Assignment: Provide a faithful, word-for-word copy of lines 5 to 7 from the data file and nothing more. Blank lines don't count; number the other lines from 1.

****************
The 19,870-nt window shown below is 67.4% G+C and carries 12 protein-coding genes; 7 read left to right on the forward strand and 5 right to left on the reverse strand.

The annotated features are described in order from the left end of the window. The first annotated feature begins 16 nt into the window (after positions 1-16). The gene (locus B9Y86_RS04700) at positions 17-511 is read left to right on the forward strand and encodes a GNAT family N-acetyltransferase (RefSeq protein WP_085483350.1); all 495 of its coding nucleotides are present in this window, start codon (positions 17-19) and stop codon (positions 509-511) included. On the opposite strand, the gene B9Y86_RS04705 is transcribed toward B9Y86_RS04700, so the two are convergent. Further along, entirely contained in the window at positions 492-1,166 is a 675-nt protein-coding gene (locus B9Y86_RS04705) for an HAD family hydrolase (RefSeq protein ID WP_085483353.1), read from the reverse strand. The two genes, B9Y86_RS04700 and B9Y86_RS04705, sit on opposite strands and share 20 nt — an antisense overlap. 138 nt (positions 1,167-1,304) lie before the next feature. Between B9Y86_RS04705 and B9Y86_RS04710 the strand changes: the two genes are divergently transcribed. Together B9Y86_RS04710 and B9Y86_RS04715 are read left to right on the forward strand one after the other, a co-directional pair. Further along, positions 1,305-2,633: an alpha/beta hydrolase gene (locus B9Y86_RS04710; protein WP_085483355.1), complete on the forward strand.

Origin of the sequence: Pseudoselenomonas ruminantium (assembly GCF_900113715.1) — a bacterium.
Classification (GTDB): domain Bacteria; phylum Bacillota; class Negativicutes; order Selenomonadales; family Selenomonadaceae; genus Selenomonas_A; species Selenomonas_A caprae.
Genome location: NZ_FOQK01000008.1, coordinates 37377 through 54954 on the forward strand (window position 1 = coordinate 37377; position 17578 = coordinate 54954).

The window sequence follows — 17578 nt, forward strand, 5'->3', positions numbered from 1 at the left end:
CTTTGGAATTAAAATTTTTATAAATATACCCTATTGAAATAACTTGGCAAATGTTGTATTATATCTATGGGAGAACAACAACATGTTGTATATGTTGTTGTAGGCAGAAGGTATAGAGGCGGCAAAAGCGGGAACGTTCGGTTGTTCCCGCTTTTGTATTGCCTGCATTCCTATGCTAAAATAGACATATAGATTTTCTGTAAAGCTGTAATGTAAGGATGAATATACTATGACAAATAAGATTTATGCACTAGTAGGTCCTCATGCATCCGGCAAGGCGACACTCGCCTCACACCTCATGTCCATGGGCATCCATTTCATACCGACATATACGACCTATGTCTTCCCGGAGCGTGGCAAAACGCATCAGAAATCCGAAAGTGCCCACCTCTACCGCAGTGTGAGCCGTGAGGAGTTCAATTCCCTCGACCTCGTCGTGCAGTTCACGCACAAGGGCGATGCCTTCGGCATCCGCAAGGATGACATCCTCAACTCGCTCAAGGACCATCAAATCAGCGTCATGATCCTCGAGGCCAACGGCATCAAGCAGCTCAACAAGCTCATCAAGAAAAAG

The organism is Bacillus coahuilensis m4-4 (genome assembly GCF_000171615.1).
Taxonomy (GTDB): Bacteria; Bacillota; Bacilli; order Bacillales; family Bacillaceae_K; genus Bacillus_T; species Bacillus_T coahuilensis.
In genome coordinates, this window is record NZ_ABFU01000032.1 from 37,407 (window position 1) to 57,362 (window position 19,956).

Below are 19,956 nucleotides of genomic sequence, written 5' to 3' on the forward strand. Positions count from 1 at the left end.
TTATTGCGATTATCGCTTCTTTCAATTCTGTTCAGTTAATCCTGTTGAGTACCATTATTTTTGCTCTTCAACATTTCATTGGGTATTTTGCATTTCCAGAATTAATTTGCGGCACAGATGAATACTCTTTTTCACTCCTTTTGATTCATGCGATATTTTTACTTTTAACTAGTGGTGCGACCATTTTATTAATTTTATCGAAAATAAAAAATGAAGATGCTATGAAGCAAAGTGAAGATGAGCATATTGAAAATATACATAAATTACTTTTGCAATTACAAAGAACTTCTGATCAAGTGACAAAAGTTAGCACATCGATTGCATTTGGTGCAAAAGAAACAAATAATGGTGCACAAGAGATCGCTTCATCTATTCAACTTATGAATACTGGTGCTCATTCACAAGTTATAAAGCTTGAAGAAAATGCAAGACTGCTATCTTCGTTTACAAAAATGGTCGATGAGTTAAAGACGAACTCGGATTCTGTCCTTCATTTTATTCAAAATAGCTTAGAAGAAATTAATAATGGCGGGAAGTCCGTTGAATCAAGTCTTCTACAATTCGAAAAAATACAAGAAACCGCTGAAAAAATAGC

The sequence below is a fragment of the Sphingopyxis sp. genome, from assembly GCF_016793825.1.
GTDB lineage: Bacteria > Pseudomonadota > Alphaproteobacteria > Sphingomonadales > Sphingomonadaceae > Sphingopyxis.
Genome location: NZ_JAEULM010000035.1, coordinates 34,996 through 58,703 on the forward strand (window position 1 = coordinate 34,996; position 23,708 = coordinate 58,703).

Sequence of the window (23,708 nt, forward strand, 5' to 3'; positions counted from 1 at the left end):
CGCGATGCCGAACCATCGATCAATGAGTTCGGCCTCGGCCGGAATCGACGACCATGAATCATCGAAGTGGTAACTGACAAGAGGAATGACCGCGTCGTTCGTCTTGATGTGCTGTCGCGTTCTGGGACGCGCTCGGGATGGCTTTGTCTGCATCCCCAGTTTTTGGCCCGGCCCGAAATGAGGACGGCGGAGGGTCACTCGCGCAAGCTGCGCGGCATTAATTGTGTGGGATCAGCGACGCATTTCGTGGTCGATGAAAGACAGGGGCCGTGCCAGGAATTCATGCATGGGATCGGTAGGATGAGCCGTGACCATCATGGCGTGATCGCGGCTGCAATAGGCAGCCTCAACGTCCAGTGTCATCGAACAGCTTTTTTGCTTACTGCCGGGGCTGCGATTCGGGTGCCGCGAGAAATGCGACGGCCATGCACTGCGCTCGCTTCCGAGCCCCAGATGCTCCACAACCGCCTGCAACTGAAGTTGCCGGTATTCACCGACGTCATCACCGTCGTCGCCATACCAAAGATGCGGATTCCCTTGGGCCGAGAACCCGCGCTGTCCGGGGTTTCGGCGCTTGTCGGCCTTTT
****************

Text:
Genome location: NZ_FOQK01000008.1, coordinates 37377 through 54954 on the forward strand (window position 1 = coordinate 37377; position 17578 = coordinate 54954).

The window sequence follows — 17578 nt, forward strand, 5'->3', positions numbered from 1 at the left end:
CTTTGGAATTAAAATTTTTATAAATATACCCTATTGAAATAACTTGGCAAATGTTGTATTATATCTATGGGAGAACAACAACATGTTGTATATGTTGTTGTAGGCAGAAGGTATAGAGGCGGCAAAAGCGGGAACGTTCGGTTGTTCCCGCTTTTGTATTGCCTGCATTCCTATGCTAAAATAGACATATAGATTTTCTGTAAAGCTGTAATGTAAGGATGAATATACTATGACAAATAAGATTTATGCACTAGTAGGTCCTCATGCATCCGGCAAGGCGACACTCGCCTCACACCTCATGTCCATGGGCATCCATTTCATACCGACATATACGACCTATGTCTTCCCGGAGCGTGGCAAAACGCATCAGAAATCCGAAAGTGCCCACCTCTACCGCAGTGTGAGCCGTGAGGAGTTCAATTCCCTCGACCTCGTCGTGCAGTTCACGCACAAGGGCGATGCCTTCGGCATCCGCAAGGATGACATCCTCAACTCGCTCAAGGACCATCAAATCAGCGTCATGATCCTCGAGGCCAACGGCATCAAGCAGCTCAACAAGCTCATCAAGAAAAAG